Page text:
The most common signs and symptoms of COVID-19


Published: 2020-03-19 14:09

Last Updated: 2020-03-19 14:57


If you’re not feeling well, and you’re afraid you might be infected with the new coronavirus (COVID-19), you may need to know what are the most common signs and symptoms of the virus.

According to the World Health Organization (WHO), the corona signs and symptoms may vary from one case to another.

However, based on data issued by the WHO and 55, 924 confirmed corona cases around the world, the most common signs and symptoms of the virus are fever and dry cough (which are each seen in a majority of cases), fatigue, and sputum (the technical term for thick mucus coughed up from the respiratory tract), according to the U.S. Vox website. 

Based on the confirmed cases, the WHO says 88% of infected people experienced a fever and 68% had a dry cough.

Less frequent symptoms include thick mucus from coughs (sputum) (33%), shortness of breath (19%), sore throat (134%), and headache (14%).

"Covid-19 disease usually begins with mild fever, dry cough, sore throat and malaise," writes Megan Murray, a professor of epidemiology at Harvard Medical School, in an FAQ for the Abundance Foundation. "Unlike the coronavirus infections that cause the common cold, it is not usually associated with a runny nose."

These symptoms emerge five or six days after infection on average but can show up in as little as a day or as much as two weeks after exposure, Vox reported. 

What should you do if you have any of these symptoms?

People who are in one of the high-risk groups, those who are over 60 years old, have diabetes, hypertension, or preexisting breathing problems or are being treated for cancer, should seek immediate medical treatment. You should also let your health care provider know before you get there that you suspect you may have the virus.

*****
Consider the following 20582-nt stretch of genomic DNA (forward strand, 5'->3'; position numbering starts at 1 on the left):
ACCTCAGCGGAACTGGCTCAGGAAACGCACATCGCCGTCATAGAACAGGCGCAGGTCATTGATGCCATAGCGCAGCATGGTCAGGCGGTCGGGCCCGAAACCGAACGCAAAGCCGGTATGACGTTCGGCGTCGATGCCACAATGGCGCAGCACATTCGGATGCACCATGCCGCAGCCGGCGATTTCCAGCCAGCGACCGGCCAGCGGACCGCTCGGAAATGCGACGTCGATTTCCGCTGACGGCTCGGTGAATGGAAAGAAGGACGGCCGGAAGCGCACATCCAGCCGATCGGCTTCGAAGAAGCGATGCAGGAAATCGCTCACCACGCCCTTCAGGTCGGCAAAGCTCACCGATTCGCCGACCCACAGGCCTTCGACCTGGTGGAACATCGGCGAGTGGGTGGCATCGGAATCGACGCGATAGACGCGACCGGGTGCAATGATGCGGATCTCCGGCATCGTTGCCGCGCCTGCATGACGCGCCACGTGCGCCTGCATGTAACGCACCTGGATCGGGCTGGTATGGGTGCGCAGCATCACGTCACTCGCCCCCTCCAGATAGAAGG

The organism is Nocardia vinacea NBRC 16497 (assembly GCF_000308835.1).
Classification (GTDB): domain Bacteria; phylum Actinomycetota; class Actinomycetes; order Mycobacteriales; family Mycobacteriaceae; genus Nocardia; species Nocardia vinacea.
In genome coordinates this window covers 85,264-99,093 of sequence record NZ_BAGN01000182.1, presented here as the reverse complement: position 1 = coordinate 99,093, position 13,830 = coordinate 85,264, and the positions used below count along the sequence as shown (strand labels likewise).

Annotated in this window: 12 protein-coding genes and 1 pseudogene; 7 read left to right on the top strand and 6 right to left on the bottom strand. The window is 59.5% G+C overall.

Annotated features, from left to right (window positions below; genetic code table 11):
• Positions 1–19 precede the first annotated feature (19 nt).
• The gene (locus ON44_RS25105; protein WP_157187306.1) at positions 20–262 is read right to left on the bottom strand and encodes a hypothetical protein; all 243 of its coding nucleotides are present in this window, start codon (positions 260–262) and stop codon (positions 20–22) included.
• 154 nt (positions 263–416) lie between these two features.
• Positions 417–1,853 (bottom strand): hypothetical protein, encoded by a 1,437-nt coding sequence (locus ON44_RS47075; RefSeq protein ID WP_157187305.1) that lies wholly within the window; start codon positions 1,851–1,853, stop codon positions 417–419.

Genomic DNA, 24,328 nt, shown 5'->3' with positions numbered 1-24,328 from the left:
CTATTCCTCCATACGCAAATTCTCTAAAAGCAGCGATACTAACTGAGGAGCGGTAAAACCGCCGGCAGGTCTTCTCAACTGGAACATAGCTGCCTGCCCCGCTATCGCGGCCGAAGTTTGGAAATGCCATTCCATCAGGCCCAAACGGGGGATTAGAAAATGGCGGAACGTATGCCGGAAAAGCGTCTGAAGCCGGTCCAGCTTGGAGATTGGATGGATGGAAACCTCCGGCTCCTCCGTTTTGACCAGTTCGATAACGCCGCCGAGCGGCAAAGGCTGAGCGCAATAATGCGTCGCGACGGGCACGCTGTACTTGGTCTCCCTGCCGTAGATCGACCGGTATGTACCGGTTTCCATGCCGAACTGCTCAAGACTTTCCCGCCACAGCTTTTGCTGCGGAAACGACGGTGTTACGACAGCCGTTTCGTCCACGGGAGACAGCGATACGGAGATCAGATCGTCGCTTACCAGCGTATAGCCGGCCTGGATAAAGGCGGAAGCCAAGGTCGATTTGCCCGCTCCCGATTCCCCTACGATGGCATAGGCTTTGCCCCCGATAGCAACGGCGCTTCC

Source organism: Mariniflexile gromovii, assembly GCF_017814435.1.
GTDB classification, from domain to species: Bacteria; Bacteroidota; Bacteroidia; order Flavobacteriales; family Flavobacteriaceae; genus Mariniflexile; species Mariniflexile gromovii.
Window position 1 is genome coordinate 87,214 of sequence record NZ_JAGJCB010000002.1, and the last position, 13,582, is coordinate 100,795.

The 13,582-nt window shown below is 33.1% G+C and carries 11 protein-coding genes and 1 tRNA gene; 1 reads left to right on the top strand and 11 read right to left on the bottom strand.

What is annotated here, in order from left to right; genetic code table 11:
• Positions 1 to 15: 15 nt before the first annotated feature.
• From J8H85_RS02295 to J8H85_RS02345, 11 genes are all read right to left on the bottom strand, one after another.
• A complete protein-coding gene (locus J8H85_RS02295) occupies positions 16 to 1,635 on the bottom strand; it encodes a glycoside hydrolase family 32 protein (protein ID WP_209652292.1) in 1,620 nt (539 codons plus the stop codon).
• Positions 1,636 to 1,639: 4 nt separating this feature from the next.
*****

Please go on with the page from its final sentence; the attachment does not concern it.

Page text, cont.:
If you’re not in a high-risk group and have mild or severe symptoms, you should also call a health professional, a doctor, a nurse, or a public health official, so they will figure out whether you need to get tested or get treatment.

Don’t panic! Most people who get infected get better, often on their own with just rest, fluids, and fever medication. If you are advised to stay home, there are several other measures you should take, according to the Centers for Disease Control and Prevention.

However, you should avoid direct contact with other people, especially in the early stages of symptoms, when the disease is most contagious. That means you should stay home and separate yourself from the people in your home. You should also avoid sharing household items like towels, dishes, and bedding.

When coughing or sneezing, cover your mouth and nose with a tissue. Wash your hands often with soap and water for at least 20 seconds. Clean the surfaces in your home that you come into contact with regularly, like counters, doorknobs, bedside tables, keyboards, and phones. "

When leaving your home, wear a face mask to avoid spreading the virus, if you’re sick. 

Remember that by following these steps, you're not only protecting yourself, but also the people around you.